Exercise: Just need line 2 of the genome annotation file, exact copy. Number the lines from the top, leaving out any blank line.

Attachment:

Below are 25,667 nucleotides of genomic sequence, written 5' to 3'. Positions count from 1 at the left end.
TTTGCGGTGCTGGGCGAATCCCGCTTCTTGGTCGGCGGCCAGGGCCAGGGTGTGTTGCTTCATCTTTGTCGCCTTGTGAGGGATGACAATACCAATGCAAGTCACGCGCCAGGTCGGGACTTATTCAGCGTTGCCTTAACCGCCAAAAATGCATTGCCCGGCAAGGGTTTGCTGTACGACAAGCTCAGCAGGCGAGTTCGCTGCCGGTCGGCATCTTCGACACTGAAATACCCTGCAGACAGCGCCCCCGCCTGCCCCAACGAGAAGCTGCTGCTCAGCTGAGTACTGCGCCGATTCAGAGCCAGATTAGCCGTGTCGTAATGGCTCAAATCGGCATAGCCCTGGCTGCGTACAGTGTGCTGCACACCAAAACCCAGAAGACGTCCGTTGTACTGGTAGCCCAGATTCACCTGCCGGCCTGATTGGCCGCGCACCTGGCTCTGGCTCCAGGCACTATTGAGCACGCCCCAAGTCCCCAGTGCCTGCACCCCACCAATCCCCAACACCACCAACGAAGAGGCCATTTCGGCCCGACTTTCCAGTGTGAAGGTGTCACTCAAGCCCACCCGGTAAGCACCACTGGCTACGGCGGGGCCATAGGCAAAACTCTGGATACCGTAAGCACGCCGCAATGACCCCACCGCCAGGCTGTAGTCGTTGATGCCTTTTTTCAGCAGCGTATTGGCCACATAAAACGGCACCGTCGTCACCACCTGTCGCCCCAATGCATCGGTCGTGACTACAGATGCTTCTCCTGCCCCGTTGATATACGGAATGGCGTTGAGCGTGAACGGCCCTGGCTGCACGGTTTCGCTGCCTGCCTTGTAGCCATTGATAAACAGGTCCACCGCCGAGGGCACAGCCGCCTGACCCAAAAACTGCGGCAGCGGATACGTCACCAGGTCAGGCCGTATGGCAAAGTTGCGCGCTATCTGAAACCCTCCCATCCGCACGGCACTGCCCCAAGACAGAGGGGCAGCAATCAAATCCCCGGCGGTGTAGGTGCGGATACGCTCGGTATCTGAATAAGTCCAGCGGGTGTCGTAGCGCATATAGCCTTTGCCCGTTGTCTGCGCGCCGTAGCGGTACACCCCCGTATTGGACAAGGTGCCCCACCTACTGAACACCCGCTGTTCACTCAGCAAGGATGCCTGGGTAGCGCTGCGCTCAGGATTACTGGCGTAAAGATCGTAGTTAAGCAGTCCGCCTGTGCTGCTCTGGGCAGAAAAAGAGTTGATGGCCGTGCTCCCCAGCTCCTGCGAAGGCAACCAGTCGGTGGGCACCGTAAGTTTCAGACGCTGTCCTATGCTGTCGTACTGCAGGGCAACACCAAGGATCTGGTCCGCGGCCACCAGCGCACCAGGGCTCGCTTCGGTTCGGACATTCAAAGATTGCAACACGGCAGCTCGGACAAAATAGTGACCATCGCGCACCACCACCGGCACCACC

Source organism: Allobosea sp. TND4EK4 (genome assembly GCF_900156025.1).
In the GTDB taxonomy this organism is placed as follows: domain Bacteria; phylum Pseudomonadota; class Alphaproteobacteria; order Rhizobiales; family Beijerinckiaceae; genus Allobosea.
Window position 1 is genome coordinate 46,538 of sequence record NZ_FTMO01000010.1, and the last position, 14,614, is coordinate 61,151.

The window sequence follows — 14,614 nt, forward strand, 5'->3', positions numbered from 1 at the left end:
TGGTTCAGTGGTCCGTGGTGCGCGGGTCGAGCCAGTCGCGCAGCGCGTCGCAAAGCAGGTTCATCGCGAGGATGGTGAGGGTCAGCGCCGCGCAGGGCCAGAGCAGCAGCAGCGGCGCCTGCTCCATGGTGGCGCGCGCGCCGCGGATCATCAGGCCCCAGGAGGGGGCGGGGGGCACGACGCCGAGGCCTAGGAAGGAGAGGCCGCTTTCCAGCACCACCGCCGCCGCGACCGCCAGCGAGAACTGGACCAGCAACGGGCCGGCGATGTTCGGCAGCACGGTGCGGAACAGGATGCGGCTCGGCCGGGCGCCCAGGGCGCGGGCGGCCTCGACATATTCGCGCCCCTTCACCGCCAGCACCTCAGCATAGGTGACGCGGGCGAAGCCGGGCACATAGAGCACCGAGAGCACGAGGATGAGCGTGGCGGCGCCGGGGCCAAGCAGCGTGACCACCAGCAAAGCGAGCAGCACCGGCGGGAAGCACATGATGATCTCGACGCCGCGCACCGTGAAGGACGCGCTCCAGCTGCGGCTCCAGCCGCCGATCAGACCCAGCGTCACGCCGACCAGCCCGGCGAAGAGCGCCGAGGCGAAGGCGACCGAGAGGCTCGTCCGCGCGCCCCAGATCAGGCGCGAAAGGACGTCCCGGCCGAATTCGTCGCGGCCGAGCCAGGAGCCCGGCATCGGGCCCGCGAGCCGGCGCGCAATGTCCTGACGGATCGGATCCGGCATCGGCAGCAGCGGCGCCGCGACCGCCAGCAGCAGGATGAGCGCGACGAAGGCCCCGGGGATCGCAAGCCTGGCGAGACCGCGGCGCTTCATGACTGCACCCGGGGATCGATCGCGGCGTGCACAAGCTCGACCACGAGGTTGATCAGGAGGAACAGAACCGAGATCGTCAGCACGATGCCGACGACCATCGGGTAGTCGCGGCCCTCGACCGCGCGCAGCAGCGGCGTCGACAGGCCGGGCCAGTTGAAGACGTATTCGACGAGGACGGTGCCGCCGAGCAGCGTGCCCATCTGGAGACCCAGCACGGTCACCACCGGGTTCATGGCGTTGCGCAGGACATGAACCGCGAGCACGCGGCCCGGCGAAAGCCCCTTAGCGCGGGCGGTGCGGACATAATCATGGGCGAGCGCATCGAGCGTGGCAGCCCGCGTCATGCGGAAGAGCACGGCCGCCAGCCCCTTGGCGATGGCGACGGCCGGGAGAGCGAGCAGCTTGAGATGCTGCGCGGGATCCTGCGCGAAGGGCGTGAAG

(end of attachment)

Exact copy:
TTTGCGGTGCTGGGCGAATCCCGCTTCTTGGTCGGCGGCCAGGGCCAGGGTGTGTTGCTTCATCTTTGTCGCCTTGTGAGGGATGACAATACCAATGCAAGTCACGCGCCAGGTCGGGACTTATTCAGCGTTGCCTTAACCGCCAAAAATGCATTGCCCGGCAAGGGTTTGCTGTACGACAAGCTCAGCAGGCGAGTTCGCTGCCGGTCGGCATCTTCGACACTGAAATACCCTGCAGACAGCGCCCCCGCCTGCCCCAACGAGAAGCTGCTGCTCAGCTGAGTACTGCGCCGATTCAGAGCCAGATTAGCCGTGTCGTAATGGCTCAAATCGGCATAGCCCTGGCTGCGTACAGTGTGCTGCACACCAAAACCCAGAAGACGTCCGTTGTACTGGTAGCCCAGATTCACCTGCCGGCCTGATTGGCCGCGCACCTGGCTCTGGCTCCAGGCACTATTGAGCACGCCCCAAGTCCCCAGTGCCTGCACCCCACCAATCCCCAACACCACCAACGAAGAGGCCATTTCGGCCCGACTTTCCAGTGTGAAGGTGTCACTCAAGCCCACCCGGTAAGCACCACTGGCTACGGCGGGGCCATAGGCAAAACTCTGGATACCGTAAGCACGCCGCAATGACCCCACCGCCAGGCTGTAGTCGTTGATGCCTTTTTTCAGCAGCGTATTGGCCACATAAAACGGCACCGTCGTCACCACCTGTCGCCCCAATGCATCGGTCGTGACTACAGATGCTTCTCCTGCCCCGTTGATATACGGAATGGCGTTGAGCGTGAACGGCCCTGGCTGCACGGTTTCGCTGCCTGCCTTGTAGCCATTGATAAACAGGTCCACCGCCGAGGGCACAGCCGCCTGACCCAAAAACTGCGGCAGCGGATACGTCACCAGGTCAGGCCGTATGGCAAAGTTGCGCGCTATCTGAAACCCTCCCATCCGCACGGCACTGCCCCAAGACAGAGGGGCAGCAATCAAATCCCCGGCGGTGTAGGTGCGGATACGCTCGGTATCTGAATAAGTCCAGCGGGTGTCGTAGCGCATATAGCCTTTGCCCGTTGTCTGCGCGCCGTAGCGGTACACCCCCGTATTGGACAAGGTGCCCCACCTACTGAACACCCGCTGTTCACTCAGCAAGGATGCCTGGGTAGCGCTGCGCTCAGGATTACTGGCGTAAAGATCGTAGTTAAGCAGTCCGCCTGTGCTGCTCTGGGCAGAAAAAGAGTTGATGGCCGTGCTCCCCAGCTCCTGCGAAGGCAACCAGTCGGTGGGCACCGTAAGTTTCAGACGCTGTCCTATGCTGTCGTACTGCAGGGCAACACCAAGGATCTGGTCCGCGGCCACCAGCGCACCAGGGCTCGCTTCGGTTCGGACATTCAAAGATTGCAACACGGCAGCTCGGACAAAATAGTGACCATCGCGCACCACCACCGGCACCACC